Most Active Stories
- Some billing relief for National Grid customers after bitter winter
- Cortland among counties to pull out of SAFE Act pilot program
- Wegmans takes a stance on genetically modified food
- String of heroin overdoses stresses prevention drug training
- Groups call growing oil shipments in NY Cuomo's "Keystone" moment
Around the Nation
Tornado Leaves Moore, Okla., Neighborhoods Unrecognizable
ROBERT SIEGEL, HOST:
It's ALL THINGS CONSIDERED from NPR News. I'm Robert Siegel.
MELISSA BLOCK, HOST:
And I'm Melissa Block.
It has been an emotional 24 hours for the people of Moore, Oklahoma. Their city is now a federal disaster area, shattered by yesterday's deadly tornado. Meteorologists have confirmed that the tornado was a rare EF5, with winds in excess of 200 miles per hour. Entire neighborhoods are unrecognizable, trees splintered, houses gone.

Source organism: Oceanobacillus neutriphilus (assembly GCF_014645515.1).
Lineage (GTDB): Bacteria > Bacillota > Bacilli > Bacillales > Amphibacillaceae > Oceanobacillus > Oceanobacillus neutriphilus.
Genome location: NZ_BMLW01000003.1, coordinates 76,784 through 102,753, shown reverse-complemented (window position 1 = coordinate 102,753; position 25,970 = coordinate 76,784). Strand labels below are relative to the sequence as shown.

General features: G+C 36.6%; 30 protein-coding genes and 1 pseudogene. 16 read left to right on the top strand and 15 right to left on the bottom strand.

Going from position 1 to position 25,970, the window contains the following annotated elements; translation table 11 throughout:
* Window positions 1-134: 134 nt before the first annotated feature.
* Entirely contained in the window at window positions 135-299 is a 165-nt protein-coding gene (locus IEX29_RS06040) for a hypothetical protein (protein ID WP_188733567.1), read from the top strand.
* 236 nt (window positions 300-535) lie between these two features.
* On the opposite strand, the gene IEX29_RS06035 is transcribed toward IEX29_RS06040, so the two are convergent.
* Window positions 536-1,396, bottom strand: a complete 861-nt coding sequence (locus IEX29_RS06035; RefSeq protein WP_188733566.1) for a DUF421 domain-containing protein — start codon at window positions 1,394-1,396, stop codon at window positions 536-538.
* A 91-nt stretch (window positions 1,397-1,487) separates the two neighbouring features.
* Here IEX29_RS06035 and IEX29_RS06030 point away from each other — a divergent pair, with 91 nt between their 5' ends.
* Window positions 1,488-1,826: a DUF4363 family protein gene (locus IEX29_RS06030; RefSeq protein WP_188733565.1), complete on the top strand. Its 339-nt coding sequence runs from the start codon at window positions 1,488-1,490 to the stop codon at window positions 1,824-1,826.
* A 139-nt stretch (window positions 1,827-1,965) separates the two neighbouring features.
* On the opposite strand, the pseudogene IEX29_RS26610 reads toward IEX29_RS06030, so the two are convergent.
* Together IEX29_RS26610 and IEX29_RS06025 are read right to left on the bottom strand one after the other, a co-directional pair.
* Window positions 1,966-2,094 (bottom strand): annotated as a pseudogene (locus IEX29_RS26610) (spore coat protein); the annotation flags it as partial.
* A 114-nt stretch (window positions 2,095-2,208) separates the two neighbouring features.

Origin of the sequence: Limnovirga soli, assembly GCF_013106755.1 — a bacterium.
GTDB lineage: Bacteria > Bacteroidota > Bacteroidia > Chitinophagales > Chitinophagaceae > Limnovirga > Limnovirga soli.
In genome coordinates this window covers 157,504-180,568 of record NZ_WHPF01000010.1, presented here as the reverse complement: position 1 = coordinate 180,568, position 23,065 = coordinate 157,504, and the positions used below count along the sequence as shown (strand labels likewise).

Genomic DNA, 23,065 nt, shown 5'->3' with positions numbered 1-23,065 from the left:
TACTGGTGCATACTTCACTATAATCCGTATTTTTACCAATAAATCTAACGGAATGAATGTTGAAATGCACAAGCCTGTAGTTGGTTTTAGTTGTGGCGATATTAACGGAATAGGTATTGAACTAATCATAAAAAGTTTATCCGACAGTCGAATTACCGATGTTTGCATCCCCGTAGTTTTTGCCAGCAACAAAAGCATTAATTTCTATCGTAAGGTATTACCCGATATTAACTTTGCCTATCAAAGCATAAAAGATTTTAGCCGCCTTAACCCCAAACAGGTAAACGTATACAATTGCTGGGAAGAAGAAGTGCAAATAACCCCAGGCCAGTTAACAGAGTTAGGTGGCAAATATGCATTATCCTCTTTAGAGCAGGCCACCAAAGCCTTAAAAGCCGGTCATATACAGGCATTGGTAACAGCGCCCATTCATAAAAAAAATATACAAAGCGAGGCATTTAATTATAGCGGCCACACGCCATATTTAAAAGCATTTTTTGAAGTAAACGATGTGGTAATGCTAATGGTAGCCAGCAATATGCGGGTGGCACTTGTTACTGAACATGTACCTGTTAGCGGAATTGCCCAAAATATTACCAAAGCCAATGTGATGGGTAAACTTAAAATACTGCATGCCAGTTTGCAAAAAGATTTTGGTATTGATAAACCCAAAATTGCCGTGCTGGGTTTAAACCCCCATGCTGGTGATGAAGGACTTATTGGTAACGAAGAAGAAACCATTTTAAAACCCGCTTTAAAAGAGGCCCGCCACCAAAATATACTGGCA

SIEGEL: Oklahoma's state medical examiner says 24 people are confirmed dead, nine of them children. More than 100 people were found alive in the debris, according to the state highway patrol. This afternoon, Moore Fire Chief Gary Bird gave this detail about the search for survivors.
(SOUNDBITE OF NEWS CONFERENCE)
GARY BIRD: We will be through every damaged piece of property in this city at least three times before we're done, and we hope to be done by dark tonight.
BLOCK: Earlier today, President Obama reassured the people of Moore that their fellow Americans would stand with them for as long as it takes to rebuild.
PRESIDENT BARACK OBAMA: There are empty spaces where there used to be living rooms and bedrooms and classrooms, and in time, we're going to need to refill those spaces with love and laughter and community. Transcript provided by NPR, Copyright NPR.